Since its early inception in the late 18th century, baseball has captured the hearts of Americans for centuries. From the era of Babe Ruth to Hank Aaron’s record-breaking frenzy, fans unite over the popping of Cracker Jacks, fight songs and the devotion to their team. From April until October, an average of 75 million people tune in every year to share in the excitement of America’s Pastime.
Some argue the sport’s origin stemmed from community games such as stoolball or goal ball, or possibly the British game of Rounders. Historians attest that the earliest reference to modern-day baseball in the United States was in 1791 in Pittsfield Massachusetts, when an ordinance passed banning the playing of the sport within 80 yards of the town meeting house. While the inventor of the sport is still up for debate, the earliest team to play under present-day rules was the New York Knickerbockers Baseball Club in 1845. Although the amateur club was eventually disbanded, it did notably contribute to the game with its formation of modern baseball rules.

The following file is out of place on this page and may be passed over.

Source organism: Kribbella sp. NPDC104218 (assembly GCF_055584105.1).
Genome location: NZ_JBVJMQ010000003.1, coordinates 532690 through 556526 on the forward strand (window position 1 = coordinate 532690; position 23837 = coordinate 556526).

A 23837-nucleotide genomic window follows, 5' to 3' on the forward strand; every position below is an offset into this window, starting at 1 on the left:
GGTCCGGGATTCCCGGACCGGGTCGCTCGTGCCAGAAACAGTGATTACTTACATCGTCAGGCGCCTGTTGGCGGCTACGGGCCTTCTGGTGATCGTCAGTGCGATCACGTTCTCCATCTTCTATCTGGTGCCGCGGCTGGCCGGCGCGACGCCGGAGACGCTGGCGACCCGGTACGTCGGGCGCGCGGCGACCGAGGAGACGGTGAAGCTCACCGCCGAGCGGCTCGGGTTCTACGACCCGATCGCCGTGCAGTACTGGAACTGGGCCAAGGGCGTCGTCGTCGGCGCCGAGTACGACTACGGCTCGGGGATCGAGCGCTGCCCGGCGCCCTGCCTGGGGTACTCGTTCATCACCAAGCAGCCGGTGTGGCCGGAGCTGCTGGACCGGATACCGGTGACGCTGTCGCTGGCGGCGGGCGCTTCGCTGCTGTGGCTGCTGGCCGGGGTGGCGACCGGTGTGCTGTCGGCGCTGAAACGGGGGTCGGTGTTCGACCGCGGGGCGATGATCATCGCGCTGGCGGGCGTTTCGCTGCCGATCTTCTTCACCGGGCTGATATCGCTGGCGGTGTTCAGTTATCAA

In the late 1850s, the National Association of Base Ball Players was born, and grew to over 400 clubs in only a decade. With the rise of the NABBP, the world was introduced to the very first systematic baseball league. The upsurge of baseball as a professional sport continued to climb, and in 1869, the Cincinnati Red Stockings were credited as the first all-professional team.
For approximately 180 days a year, baseball enthusiasts can relish in the love of the game on a daily basis. The significance of baseball in our culture isn’t only about the game; it’s as American as the family outing, the whistling of Take Me Out to the Ballgame, and the stadium hot dogs that go along with it.